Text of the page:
UNIVERSITY PARK, Pa. — Blame the building, this place where the Maryland men’s basketball team seemingly can’t win. But it’s not the court, the curtains that hide an empty upper level of seating or something in the air at Bryce Jordan Center on Penn State’s campus. Rather, it’s the way the Terps manage to self-destruct, with the ball slipping out of their hands at an alarming rate and a subsequent inability to climb out of the error-induced hole.

That’s why No. 4 Maryland lost, 76-69, to the Nittany Lions on Tuesday night. That’s why Maryland is no longer unbeaten.

The Terps (10-1, 1-1 Big Ten) showcased their comeback heroics in their previous game Saturday against visiting Illinois, when they mustered a win from a 15-point deficit in the second half. And they threatened to pull off another dramatic win Tuesday after falling behind by 12. But this time, whenever they generated a response, they also slipped backward, never getting closer than the two-point deficit they faced around the midpoint of the second half. Penn State surged after that, and the turnover-prone Terps never did again.

“We just didn’t hit that next stride,” senior point guard Anthony Cowan Jr. said.

Maryland missed 10 straight shots at one point late in the game, erasing all hope of a win. A pair of baskets from Jalen Smith and Aaron Wiggins to end the drought in the final minute offered little consolation, because Penn State had already sealed a victory over this Maryland team that hopes to contend for a conference title. Penn State students filled the court after the final buzzer, swaying to the school’s alma mater not long after they had chanted “Overrated!” at the Terps. They celebrated with the Nittany Lions players, stretching phones above their heads to help them remember this night, when their school knocked off a top-five team.

Playing in their first road game of the season, the Terps accumulated a season-high 20 turnovers. They shot 29.6 percent in the second half. They made just 5 of 16 layups. They know this isn’t a formula for success.

“We can’t make layups, and we can’t make open shots," Coach Mark Turgeon said. “It’s been that way for 11 games now. We just were good enough defensively. And we weren’t on the road, too. But the better team tonight won.”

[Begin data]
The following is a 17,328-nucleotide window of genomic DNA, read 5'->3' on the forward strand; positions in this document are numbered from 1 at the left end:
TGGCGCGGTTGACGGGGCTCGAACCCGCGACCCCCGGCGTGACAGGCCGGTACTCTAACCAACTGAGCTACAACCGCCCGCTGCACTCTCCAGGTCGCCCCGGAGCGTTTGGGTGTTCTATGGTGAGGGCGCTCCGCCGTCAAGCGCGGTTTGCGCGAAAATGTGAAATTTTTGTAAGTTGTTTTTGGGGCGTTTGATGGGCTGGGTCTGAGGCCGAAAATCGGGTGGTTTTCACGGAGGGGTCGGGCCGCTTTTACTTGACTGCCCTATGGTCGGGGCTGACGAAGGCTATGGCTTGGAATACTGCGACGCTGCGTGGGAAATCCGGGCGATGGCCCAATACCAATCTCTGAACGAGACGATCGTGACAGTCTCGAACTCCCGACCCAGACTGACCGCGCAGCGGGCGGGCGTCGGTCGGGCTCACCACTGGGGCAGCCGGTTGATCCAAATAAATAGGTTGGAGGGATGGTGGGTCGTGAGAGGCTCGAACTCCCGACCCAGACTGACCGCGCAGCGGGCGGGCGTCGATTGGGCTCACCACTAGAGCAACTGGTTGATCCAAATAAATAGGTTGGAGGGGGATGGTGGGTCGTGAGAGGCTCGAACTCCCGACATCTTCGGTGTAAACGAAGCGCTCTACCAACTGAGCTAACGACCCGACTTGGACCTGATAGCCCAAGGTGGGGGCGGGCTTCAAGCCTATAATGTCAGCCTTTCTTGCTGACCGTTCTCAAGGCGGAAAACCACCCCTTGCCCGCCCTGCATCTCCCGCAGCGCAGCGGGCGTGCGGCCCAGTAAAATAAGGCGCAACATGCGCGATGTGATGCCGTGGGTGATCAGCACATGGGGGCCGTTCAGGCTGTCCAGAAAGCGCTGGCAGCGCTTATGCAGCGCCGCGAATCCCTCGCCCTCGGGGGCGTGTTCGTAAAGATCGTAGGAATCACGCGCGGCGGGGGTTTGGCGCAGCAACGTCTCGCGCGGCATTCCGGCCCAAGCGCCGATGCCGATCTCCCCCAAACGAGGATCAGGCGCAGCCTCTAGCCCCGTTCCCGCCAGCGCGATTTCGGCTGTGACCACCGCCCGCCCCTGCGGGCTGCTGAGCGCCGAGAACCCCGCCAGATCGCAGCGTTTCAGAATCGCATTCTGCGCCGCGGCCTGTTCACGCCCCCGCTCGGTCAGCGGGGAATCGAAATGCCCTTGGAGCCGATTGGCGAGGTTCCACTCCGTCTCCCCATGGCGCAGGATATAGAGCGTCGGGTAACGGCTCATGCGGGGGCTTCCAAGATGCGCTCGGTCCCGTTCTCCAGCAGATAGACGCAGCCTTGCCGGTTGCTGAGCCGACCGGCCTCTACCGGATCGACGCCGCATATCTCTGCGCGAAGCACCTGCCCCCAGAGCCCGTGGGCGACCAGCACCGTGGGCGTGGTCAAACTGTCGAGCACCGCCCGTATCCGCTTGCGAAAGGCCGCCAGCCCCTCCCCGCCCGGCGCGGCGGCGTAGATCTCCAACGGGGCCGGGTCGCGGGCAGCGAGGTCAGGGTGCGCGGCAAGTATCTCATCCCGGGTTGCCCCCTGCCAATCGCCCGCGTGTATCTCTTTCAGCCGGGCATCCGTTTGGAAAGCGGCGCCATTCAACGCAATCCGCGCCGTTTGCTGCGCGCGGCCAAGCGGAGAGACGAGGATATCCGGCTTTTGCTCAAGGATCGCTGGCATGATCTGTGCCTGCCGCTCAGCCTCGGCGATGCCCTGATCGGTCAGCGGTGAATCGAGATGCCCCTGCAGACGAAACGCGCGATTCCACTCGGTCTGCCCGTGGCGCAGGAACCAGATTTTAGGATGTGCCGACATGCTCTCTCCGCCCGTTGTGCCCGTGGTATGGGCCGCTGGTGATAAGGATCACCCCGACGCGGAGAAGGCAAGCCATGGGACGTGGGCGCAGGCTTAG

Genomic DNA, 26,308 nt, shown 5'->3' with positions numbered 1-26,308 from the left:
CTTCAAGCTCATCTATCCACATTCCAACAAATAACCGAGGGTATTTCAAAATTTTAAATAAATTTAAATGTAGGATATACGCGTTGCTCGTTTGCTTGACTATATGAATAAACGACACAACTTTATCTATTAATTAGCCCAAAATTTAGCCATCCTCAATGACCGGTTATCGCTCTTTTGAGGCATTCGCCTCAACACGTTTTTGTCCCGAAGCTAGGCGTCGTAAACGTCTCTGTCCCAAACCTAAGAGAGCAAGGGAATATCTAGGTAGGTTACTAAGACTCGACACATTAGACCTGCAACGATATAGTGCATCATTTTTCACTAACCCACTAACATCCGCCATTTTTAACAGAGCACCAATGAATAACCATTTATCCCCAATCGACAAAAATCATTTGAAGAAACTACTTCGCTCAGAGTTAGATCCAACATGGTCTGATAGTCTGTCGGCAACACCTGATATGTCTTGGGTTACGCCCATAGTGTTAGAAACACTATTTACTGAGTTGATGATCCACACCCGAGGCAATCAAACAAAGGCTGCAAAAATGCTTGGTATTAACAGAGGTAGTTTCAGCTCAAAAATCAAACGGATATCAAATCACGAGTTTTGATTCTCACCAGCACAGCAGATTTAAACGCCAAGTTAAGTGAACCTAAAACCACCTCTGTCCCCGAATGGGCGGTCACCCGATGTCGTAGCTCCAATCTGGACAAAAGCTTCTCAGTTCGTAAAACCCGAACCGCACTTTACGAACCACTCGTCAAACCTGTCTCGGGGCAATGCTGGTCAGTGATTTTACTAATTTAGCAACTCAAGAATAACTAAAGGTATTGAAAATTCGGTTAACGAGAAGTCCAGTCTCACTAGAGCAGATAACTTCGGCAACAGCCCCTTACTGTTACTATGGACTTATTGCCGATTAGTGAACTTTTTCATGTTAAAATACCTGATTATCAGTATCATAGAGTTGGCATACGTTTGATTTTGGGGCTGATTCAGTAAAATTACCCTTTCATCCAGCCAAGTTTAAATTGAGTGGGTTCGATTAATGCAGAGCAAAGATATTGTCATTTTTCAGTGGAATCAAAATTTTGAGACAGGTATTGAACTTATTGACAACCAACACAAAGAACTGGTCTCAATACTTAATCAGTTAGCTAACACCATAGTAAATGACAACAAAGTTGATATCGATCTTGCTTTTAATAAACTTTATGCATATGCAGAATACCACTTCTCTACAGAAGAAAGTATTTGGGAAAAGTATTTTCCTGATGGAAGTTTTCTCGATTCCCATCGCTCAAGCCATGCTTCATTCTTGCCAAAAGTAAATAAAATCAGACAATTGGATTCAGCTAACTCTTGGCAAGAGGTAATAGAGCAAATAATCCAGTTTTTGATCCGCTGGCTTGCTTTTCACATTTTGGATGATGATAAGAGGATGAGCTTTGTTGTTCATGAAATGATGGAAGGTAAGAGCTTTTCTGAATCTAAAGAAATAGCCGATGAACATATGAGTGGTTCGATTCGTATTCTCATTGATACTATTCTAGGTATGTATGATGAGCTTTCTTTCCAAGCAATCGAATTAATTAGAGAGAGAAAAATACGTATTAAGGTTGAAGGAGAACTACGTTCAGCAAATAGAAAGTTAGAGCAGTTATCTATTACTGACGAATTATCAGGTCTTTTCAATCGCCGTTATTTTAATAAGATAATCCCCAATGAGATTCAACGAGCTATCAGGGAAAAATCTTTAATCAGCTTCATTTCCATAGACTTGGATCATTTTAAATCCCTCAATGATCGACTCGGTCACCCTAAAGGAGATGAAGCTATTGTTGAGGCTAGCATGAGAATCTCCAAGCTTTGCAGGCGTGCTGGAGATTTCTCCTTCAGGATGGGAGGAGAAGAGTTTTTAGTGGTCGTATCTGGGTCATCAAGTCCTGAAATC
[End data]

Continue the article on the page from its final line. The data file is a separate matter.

Cowan scored a game-high 16 points, but his last basket came just before Maryland’s late drought, and he couldn’t find a way to lead another comeback like he did against Illinois. Smith had 12 points and 11 rebounds, but he was limited by foul trouble and fouled out in the final seconds.

“It’s frustrating because you know just a little bit more focus would probably get you over the hump,” sophomore guard Eric Ayala said. “We all go through it. We all have little things that we could probably take back.”

The Nittany Lions (8-2, 1-1) had their share of game-altering moments: Sophomore guard Izaiah Brockington hit a three-pointer as the shot clock hit zero when Maryland trailed by only three late in the second half. And their defense stymied the Terps, especially in the paint. Lamar Stevens, the Nittany Lions senior forward who ranks fifth in scoring in program history, finished with 15 points, 10 rebounds and four assists. Senior forward Mike Watkins added 15 points, 11 rebounds and four blocks. Three other Penn State players also scored in double figures.

The Terps have now lost their past four games at Bryce Jordan Center, their longest winless stretch at any Big Ten venue. The meeting here between these teams last season was a particularly gloomy affair for the Terps. The demoralizing 78-61 loss became a low point in the 2018-19 campaign. Beginning with that defeat, the Terps won only two of their final six games of the season. This year, at least, Turgeon said his team responded and competed in the second half.

Maryland did not have its usual tortoise-paced start Tuesday. Ayala scored seven points in the opening four minutes, eventually finishing with 15. Ayala and Smith both hit their first attempts from three-point range. But that blip of positivity faded once the Terps had 11 turnovers through about eight minutes. They trudged through that sloppy stretch, which began around the 16-minute mark, only scoring by way of a Donta Scott three-pointer and a pair of free throws from Ayala. A one-point lead turned into a 12-point deficit.

Turgeon attributed the abundance of turnovers to over-dribbling, sarcastically saying that, “We wanted to lead the country in dribbling tonight.”

After that abysmal first-half stretch, Maryland climbed back within five but quickly slid further behind thanks to a Nittany Lions response that included a buzzer-beating three from sophomore guard Myreon Jones that sent the Terps to the locker room trailing 40-30. Turgeon called that shot "a killer.”

It left the Terps needing to muster a comeback, a scenario equally familiar to them as their slow starts. They played better at times, but they never found a meaningful boost and will head into an eight-day layoff searching for the answers needed to keep this season on track.

“We have a long ways to go as a team,” Turgeon said. “And sometimes when you keep winning, you don’t realize it. Coaches do. But hopefully tonight with this loss, our guys will realize that we have a long ways to go to get where we need to be.”

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